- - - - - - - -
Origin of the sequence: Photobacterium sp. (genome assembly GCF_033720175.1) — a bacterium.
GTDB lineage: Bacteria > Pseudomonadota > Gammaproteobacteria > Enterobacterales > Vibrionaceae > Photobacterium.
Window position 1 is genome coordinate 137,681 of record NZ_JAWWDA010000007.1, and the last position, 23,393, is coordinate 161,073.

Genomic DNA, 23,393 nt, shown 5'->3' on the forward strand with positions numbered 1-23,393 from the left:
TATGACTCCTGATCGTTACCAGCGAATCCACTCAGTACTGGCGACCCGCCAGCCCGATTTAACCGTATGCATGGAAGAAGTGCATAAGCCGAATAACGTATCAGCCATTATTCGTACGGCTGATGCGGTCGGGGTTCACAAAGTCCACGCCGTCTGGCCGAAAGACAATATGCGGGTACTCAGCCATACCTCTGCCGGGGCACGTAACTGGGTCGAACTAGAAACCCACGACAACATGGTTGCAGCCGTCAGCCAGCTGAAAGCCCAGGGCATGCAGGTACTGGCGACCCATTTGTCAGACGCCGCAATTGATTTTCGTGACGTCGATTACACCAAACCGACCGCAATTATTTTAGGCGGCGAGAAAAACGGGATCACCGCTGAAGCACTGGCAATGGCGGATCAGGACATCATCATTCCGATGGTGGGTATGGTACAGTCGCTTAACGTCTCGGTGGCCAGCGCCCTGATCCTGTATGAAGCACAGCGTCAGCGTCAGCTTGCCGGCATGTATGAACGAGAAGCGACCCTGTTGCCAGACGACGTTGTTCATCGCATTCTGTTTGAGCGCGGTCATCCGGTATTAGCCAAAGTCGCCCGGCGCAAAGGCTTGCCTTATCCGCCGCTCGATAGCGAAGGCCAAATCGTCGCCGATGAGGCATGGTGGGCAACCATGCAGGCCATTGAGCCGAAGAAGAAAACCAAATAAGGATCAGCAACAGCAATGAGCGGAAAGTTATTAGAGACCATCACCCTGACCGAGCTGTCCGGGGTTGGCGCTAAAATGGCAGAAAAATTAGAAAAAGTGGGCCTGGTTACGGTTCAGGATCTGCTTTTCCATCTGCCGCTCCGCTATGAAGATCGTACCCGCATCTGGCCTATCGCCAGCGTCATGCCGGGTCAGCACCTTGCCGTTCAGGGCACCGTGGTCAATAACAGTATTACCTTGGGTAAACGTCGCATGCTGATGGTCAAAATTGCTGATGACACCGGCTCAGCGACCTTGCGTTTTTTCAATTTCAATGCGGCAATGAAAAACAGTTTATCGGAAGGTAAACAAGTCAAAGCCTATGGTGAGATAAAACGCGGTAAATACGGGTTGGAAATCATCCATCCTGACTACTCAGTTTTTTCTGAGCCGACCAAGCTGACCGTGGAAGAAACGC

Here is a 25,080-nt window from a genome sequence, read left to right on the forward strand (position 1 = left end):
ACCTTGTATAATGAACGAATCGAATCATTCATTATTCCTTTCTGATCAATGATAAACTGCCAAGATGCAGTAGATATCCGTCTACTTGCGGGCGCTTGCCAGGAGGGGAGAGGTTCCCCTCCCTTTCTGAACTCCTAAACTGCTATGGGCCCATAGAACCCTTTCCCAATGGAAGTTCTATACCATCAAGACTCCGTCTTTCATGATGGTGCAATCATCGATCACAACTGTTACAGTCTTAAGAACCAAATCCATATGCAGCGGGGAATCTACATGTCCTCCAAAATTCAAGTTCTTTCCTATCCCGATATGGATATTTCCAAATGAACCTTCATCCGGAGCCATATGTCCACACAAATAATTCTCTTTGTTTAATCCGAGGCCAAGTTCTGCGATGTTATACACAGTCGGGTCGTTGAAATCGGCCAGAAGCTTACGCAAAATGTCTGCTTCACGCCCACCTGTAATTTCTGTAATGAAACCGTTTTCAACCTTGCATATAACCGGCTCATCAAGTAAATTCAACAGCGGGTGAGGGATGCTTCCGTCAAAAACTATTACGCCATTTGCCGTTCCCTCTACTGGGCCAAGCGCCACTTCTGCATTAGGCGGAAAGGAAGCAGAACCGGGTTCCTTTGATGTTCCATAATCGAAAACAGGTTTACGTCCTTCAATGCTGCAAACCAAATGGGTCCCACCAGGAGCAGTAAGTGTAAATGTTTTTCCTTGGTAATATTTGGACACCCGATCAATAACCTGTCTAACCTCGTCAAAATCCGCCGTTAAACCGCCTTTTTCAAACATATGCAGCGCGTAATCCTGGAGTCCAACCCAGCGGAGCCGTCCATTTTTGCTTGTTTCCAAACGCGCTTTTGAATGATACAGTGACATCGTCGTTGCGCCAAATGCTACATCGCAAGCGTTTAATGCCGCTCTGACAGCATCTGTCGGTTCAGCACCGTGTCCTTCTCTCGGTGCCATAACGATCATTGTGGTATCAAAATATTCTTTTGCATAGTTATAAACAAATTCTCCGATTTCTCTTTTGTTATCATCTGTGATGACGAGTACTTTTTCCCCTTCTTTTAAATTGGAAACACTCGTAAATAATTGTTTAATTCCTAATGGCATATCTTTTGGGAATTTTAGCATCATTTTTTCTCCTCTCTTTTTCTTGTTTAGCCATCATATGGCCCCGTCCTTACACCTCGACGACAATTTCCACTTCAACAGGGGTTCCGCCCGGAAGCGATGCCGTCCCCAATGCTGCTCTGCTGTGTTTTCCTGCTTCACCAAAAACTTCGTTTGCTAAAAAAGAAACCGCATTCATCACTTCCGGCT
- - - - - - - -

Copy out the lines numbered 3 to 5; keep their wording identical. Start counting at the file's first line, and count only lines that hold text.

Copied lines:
Window position 1 is genome coordinate 137,681 of record NZ_JAWWDA010000007.1, and the last position, 23,393, is coordinate 161,073.

Genomic DNA, 23,393 nt, shown 5'->3' on the forward strand with positions numbered 1-23,393 from the left:
TATGACTCCTGATCGTTACCAGCGAATCCACTCAGTACTGGCGACCCGCCAGCCCGATTTAACCGTATGCATGGAAGAAGTGCATAAGCCGAATAACGTATCAGCCATTATTCGTACGGCTGATGCGGTCGGGGTTCACAAAGTCCACGCCGTCTGGCCGAAAGACAATATGCGGGTACTCAGCCATACCTCTGCCGGGGCACGTAACTGGGTCGAACTAGAAACCCACGACAACATGGTTGCAGCCGTCAGCCAGCTGAAAGCCCAGGGCATGCAGGTACTGGCGACCCATTTGTCAGACGCCGCAATTGATTTTCGTGACGTCGATTACACCAAACCGACCGCAATTATTTTAGGCGGCGAGAAAAACGGGATCACCGCTGAAGCACTGGCAATGGCGGATCAGGACATCATCATTCCGATGGTGGGTATGGTACAGTCGCTTAACGTCTCGGTGGCCAGCGCCCTGATCCTGTATGAAGCACAGCGTCAGCGTCAGCTTGCCGGCATGTATGAACGAGAAGCGACCCTGTTGCCAGACGACGTTGTTCATCGCATTCTGTTTGAGCGCGGTCATCCGGTATTAGCCAAAGTCGCCCGGCGCAAAGGCTTGCCTTATCCGCCGCTCGATAGCGAAGGCCAAATCGTCGCCGATGAGGCATGGTGGGCAACCATGCAGGCCATTGAGCCGAAGAAGAAAACCAAATAAGGATCAGCAACAGCAATGAGCGGAAAGTTATTAGAGACCATCACCCTGACCGAGCTGTCCGGGGTTGGCGCTAAAATGGCAGAAAAATTAGAAAAAGTGGGCCTGGTTACGGTTCAGGATCTGCTTTTCCATCTGCCGCTCCGCTATGAAGATCGTACCCGCATCTGGCCTATCGCCAGCGTCATGCCGGGTCAGCACCTTGCCGTTCAGGGCACCGTGGTCAATAACAGTATTACCTTGGGTAAACGTCGCATGCTGATGGTCAAAATTGCTGATGACACCGGCTCAGCGACCTTGCGTTTTTTCAATTTCAATGCGGCAATGAAAAACAGTTTATCGGAAGGTAAACAAGTCAAAGCCTATGGTGAGATAAAACGCGGTAAATACGGGTTGGAAATCATCCATCCTGACTACTCAGTTTTTTCTGAGCCGACCAAGCTGACCGTGGAAGAAACGC